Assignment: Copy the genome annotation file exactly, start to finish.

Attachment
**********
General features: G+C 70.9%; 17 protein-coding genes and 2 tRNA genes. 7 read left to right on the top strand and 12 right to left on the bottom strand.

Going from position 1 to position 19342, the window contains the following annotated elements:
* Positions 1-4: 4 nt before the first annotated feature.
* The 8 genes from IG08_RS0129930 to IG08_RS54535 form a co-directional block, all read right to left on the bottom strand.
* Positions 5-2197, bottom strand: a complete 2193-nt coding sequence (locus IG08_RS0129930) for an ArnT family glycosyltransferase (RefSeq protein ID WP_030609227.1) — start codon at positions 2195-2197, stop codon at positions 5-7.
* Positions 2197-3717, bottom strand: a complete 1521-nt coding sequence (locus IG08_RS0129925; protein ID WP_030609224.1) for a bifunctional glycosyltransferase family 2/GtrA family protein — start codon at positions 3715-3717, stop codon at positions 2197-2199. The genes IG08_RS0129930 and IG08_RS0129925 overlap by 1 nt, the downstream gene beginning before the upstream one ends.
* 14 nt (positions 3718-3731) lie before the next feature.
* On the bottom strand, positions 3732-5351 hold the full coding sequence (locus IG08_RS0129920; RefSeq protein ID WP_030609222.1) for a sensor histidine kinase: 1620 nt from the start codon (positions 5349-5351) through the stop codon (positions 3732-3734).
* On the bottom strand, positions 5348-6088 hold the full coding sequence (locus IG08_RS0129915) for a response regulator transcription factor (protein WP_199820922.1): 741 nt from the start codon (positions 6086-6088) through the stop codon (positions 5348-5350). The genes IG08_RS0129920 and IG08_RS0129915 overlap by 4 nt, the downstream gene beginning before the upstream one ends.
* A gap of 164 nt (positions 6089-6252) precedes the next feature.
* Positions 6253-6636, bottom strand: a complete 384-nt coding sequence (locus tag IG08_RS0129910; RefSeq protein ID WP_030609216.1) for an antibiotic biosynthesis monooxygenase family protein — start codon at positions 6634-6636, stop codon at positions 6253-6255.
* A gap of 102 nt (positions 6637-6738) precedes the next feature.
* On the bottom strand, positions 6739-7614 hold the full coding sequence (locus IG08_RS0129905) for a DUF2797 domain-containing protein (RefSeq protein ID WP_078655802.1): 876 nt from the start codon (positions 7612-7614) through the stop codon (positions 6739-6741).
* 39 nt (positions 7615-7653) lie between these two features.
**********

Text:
General features: G+C 70.9%; 17 protein-coding genes and 2 tRNA genes. 7 read left to right on the top strand and 12 right to left on the bottom strand.

Going from position 1 to position 19342, the window contains the following annotated elements:
* Positions 1-4: 4 nt before the first annotated feature.
* The 8 genes from IG08_RS0129930 to IG08_RS54535 form a co-directional block, all read right to left on the bottom strand.
* Positions 5-2197, bottom strand: a complete 2193-nt coding sequence (locus IG08_RS0129930) for an ArnT family glycosyltransferase (RefSeq protein ID WP_030609227.1) — start codon at positions 2195-2197, stop codon at positions 5-7.
* Positions 2197-3717, bottom strand: a complete 1521-nt coding sequence (locus IG08_RS0129925; protein ID WP_030609224.1) for a bifunctional glycosyltransferase family 2/GtrA family protein — start codon at positions 3715-3717, stop codon at positions 2197-2199. The genes IG08_RS0129930 and IG08_RS0129925 overlap by 1 nt, the downstream gene beginning before the upstream one ends.
* 14 nt (positions 3718-3731) lie before the next feature.
* On the bottom strand, positions 3732-5351 hold the full coding sequence (locus IG08_RS0129920; RefSeq protein ID WP_030609222.1) for a sensor histidine kinase: 1620 nt from the start codon (positions 5349-5351) through the stop codon (positions 3732-3734).
* On the bottom strand, positions 5348-6088 hold the full coding sequence (locus IG08_RS0129915) for a response regulator transcription factor (protein WP_199820922.1): 741 nt from the start codon (positions 6086-6088) through the stop codon (positions 5348-5350). The genes IG08_RS0129920 and IG08_RS0129915 overlap by 4 nt, the downstream gene beginning before the upstream one ends.
* A gap of 164 nt (positions 6089-6252) precedes the next feature.
* Positions 6253-6636, bottom strand: a complete 384-nt coding sequence (locus tag IG08_RS0129910; RefSeq protein ID WP_030609216.1) for an antibiotic biosynthesis monooxygenase family protein — start codon at positions 6634-6636, stop codon at positions 6253-6255.
* A gap of 102 nt (positions 6637-6738) precedes the next feature.
* On the bottom strand, positions 6739-7614 hold the full coding sequence (locus IG08_RS0129905) for a DUF2797 domain-containing protein (RefSeq protein ID WP_078655802.1): 876 nt from the start codon (positions 7612-7614) through the stop codon (positions 6739-6741).
* 39 nt (positions 7615-7653) lie between these two features.